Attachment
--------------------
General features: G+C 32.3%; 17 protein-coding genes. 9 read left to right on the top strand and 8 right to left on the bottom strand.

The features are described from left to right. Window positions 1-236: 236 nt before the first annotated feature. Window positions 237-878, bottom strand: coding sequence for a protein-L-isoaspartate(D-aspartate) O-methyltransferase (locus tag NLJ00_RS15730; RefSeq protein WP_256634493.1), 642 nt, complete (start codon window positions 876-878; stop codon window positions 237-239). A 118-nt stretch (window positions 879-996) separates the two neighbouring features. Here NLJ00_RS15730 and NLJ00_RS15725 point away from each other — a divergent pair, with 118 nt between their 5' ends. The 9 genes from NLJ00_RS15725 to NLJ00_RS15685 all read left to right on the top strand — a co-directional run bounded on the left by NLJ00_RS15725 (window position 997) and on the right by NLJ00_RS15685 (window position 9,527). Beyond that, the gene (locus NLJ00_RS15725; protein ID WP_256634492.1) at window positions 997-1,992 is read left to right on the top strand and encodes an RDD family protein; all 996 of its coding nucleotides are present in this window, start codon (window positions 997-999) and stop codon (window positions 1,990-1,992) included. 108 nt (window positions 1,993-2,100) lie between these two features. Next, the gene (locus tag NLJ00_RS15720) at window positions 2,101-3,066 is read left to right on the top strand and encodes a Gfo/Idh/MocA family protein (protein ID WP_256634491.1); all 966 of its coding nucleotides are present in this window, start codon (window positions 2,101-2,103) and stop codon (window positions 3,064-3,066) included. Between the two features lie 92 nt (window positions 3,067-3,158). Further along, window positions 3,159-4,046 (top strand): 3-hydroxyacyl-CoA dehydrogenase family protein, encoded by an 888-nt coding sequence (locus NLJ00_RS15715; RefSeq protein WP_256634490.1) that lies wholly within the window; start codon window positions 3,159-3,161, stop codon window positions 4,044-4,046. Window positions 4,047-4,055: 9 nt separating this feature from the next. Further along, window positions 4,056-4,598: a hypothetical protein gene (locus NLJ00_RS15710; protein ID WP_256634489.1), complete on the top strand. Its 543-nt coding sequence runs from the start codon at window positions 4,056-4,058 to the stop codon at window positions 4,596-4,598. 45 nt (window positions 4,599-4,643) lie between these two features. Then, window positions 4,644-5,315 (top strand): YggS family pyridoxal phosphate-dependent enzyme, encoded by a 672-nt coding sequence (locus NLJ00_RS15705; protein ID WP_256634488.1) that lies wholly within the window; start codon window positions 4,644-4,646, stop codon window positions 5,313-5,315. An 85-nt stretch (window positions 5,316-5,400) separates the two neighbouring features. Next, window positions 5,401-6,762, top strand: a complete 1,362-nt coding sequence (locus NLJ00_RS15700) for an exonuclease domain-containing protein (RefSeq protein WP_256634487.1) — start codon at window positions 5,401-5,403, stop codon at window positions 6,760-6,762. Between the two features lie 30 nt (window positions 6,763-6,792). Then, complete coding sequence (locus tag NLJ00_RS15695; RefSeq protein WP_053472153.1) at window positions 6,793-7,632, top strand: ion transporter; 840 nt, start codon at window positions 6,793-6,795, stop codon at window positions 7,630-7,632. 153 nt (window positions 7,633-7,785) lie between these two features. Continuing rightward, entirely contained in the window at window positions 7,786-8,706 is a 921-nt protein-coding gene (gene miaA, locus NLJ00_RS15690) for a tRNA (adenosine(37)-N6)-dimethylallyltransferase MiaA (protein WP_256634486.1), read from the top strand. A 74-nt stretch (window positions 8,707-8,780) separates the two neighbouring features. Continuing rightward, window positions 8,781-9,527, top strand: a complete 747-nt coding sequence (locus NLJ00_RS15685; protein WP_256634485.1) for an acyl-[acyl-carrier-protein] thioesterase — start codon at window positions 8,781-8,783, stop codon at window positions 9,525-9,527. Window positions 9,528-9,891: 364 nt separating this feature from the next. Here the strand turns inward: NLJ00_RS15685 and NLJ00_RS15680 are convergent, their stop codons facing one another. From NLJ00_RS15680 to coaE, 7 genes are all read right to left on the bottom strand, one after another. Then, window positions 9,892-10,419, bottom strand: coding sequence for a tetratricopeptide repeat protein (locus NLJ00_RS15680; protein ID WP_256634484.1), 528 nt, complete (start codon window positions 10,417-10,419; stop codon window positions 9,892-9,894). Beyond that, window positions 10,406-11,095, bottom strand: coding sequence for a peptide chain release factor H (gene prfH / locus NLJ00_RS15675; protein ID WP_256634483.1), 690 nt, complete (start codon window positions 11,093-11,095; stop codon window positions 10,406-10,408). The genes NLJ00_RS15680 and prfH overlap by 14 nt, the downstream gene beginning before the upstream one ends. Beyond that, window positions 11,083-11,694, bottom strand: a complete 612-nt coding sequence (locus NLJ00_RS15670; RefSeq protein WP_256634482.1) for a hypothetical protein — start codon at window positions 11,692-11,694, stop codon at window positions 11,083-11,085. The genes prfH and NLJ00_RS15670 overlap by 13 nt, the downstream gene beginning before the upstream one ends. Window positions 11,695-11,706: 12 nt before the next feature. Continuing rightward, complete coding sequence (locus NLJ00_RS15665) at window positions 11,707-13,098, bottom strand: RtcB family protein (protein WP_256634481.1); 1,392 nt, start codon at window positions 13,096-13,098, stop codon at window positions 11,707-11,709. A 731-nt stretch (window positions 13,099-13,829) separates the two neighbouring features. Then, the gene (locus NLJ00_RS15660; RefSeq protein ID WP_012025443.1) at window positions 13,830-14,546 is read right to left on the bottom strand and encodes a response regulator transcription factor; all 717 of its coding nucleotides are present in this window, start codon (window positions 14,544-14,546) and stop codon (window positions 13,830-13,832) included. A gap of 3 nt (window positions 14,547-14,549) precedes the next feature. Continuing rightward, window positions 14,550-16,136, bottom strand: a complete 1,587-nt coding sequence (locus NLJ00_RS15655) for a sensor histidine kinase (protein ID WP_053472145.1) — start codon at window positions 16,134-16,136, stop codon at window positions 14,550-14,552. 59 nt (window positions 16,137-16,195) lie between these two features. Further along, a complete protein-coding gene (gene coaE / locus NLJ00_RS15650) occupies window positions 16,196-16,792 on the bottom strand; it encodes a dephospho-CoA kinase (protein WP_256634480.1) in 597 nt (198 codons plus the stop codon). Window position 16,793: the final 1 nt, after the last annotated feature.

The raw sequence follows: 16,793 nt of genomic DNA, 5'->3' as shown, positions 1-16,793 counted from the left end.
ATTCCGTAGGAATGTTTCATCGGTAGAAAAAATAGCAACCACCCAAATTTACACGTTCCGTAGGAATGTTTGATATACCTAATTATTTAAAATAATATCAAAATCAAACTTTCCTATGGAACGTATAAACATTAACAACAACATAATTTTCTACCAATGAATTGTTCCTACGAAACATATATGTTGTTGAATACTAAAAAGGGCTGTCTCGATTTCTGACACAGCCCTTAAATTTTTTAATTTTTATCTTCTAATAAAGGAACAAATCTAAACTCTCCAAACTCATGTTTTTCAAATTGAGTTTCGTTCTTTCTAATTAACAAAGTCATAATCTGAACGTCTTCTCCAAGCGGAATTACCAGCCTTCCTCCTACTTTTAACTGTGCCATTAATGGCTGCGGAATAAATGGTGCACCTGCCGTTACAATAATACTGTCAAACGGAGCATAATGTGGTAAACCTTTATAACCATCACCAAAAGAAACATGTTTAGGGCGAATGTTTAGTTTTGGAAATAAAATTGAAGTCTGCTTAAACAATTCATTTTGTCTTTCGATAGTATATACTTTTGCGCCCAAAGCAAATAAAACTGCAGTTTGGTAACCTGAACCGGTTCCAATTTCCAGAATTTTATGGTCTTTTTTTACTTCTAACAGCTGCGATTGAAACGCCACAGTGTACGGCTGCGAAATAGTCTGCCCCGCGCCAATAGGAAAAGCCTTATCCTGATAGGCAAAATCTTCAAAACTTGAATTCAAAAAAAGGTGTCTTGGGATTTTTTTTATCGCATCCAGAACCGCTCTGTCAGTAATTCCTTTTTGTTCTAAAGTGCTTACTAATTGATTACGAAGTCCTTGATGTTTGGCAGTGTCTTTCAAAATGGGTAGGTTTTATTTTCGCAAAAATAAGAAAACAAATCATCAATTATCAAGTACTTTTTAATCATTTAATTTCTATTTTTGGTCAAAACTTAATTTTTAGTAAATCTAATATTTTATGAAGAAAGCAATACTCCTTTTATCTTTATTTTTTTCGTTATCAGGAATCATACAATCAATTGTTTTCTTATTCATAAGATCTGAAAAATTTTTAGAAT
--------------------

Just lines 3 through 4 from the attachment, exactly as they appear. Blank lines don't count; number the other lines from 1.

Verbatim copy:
The raw sequence follows: 16,793 nt of genomic DNA, 5'->3' as shown, positions 1-16,793 counted from the left end.
ATTCCGTAGGAATGTTTCATCGGTAGAAAAAATAGCAACCACCCAAATTTACACGTTCCGTAGGAATGTTTGATATACCTAATTATTTAAAATAATATCAAAATCAAACTTTCCTATGGAACGTATAAACATTAACAACAACATAATTTTCTACCAATGAATTGTTCCTACGAAACATATATGTTGTTGAATACTAAAAAGGGCTGTCTCGATTTCTGACACAGCCCTTAAATTTTTTAATTTTTATCTTCTAATAAAGGAACAAATCTAAACTCTCCAAACTCATGTTTTTCAAATTGAGTTTCGTTCTTTCTAATTAACAAAGTCATAATCTGAACGTCTTCTCCAAGCGGAATTACCAGCCTTCCTCCTACTTTTAACTGTGCCATTAATGGCTGCGGAATAAATGGTGCACCTGCCGTTACAATAATACTGTCAAACGGAGCATAATGTGGTAAACCTTTATAACCATCACCAAAAGAAACATGTTTAGGGCGAATGTTTAGTTTTGGAAATAAAATTGAAGTCTGCTTAAACAATTCATTTTGTCTTTCGATAGTATATACTTTTGCGCCCAAAGCAAATAAAACTGCAGTTTGGTAACCTGAACCGGTTCCAATTTCCAGAATTTTATGGTCTTTTTTTACTTCTAACAGCTGCGATTGAAACGCCACAGTGTACGGCTGCGAAATAGTCTGCCCCGCGCCAATAGGAAAAGCCTTATCCTGATAGGCAAAATCTTCAAAACTTGAATTCAAAAAAAGGTGTCTTGGGATTTTTTTTATCGCATCCAGAACCGCTCTGTCAGTAATTCCTTTTTGTTCTAAAGTGCTTACTAATTGATTACGAAGTCCTTGATGTTTGGCAGTGTCTTTCAAAATGGGTAGGTTTTATTTTCGCAAAAATAAGAAAACAAATCATCAATTATCAAGTACTTTTTAATCATTTAATTTCTATTTTTGGTCAAAACTTAATTTTTAGTAAATCTAATATTTTATGAAGAAAGCAATACTCCTTTTATCTTTATTTTTTTCGTTATCAGGAATCATACAATCAATTGTTTTCTTATTCATAAGATCTGAAAAATTTTTAGAAT